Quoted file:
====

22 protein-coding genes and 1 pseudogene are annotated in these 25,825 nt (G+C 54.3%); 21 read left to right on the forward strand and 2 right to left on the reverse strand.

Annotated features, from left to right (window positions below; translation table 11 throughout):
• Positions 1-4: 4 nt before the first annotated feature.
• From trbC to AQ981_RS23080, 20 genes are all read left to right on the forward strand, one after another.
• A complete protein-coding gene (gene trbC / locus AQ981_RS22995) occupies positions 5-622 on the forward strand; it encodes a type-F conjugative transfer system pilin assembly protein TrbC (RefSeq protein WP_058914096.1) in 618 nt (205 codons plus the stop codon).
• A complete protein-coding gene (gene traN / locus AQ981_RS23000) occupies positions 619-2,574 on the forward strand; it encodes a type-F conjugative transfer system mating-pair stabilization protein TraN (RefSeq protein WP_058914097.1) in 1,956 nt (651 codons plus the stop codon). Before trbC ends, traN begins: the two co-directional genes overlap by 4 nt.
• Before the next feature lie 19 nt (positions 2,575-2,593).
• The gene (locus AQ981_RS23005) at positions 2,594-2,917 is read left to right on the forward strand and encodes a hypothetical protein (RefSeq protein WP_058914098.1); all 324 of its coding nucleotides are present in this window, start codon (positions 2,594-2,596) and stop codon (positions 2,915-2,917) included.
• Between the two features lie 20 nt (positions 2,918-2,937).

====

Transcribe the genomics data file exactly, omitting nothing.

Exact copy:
22 protein-coding genes and 1 pseudogene are annotated in these 25,825 nt (G+C 54.3%); 21 read left to right on the forward strand and 2 right to left on the reverse strand.

Annotated features, from left to right (window positions below; translation table 11 throughout):
• Positions 1-4: 4 nt before the first annotated feature.
• From trbC to AQ981_RS23080, 20 genes are all read left to right on the forward strand, one after another.
• A complete protein-coding gene (gene trbC / locus AQ981_RS22995) occupies positions 5-622 on the forward strand; it encodes a type-F conjugative transfer system pilin assembly protein TrbC (RefSeq protein WP_058914096.1) in 618 nt (205 codons plus the stop codon).
• A complete protein-coding gene (gene traN / locus AQ981_RS23000) occupies positions 619-2,574 on the forward strand; it encodes a type-F conjugative transfer system mating-pair stabilization protein TraN (RefSeq protein WP_058914097.1) in 1,956 nt (651 codons plus the stop codon). Before trbC ends, traN begins: the two co-directional genes overlap by 4 nt.
• Before the next feature lie 19 nt (positions 2,575-2,593).
• The gene (locus AQ981_RS23005) at positions 2,594-2,917 is read left to right on the forward strand and encodes a hypothetical protein (RefSeq protein WP_058914098.1); all 324 of its coding nucleotides are present in this window, start codon (positions 2,594-2,596) and stop codon (positions 2,915-2,917) included.
• Between the two features lie 20 nt (positions 2,918-2,937).